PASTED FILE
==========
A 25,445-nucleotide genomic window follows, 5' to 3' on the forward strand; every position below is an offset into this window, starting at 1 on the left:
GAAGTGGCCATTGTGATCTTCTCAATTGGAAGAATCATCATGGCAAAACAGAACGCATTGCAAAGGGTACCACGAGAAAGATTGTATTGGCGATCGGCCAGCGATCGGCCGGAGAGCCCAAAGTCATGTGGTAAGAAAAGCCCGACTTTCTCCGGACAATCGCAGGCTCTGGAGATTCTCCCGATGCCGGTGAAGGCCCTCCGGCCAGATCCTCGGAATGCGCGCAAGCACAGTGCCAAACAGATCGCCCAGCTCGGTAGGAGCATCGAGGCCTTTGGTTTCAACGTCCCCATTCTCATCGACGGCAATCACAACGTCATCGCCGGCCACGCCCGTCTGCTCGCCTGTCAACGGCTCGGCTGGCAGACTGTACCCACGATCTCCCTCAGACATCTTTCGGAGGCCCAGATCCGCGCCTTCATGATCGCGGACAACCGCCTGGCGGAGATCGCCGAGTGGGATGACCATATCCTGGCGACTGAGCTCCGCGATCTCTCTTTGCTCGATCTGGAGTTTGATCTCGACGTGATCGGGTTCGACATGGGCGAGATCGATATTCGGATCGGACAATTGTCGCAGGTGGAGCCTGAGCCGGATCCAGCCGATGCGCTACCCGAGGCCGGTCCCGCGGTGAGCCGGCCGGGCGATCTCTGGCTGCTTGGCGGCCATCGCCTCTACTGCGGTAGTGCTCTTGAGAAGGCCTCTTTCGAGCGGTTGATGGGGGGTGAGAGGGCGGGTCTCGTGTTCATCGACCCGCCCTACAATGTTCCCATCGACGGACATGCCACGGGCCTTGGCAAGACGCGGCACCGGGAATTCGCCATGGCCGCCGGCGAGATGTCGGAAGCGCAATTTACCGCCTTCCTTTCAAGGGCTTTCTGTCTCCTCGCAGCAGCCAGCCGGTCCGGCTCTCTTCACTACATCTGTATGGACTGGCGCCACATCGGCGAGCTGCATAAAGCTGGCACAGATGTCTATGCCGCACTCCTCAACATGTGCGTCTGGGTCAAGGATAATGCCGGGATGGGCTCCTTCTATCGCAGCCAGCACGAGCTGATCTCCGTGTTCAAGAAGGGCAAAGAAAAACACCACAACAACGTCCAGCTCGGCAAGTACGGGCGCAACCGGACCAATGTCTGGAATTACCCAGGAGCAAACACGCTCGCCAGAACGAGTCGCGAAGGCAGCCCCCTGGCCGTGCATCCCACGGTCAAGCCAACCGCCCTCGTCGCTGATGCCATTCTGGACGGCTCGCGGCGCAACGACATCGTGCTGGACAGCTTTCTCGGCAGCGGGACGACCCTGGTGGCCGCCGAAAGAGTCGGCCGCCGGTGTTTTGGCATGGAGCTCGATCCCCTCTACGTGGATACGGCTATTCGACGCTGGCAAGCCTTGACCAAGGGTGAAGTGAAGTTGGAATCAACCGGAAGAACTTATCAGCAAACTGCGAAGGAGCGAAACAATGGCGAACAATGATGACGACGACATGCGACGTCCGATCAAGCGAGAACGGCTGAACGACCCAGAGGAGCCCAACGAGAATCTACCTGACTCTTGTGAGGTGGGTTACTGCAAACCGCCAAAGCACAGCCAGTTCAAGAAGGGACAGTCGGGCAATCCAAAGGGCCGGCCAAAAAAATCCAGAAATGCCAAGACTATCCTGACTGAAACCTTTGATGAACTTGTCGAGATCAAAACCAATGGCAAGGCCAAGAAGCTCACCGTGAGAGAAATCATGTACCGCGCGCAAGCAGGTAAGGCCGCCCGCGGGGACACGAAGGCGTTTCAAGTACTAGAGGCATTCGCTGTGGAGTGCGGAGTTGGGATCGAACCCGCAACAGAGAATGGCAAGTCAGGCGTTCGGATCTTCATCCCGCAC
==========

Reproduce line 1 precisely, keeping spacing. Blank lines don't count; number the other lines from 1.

A 25,445-nucleotide genomic window follows, 5' to 3' on the forward strand; every position below is an offset into this window, starting at 1 on the left: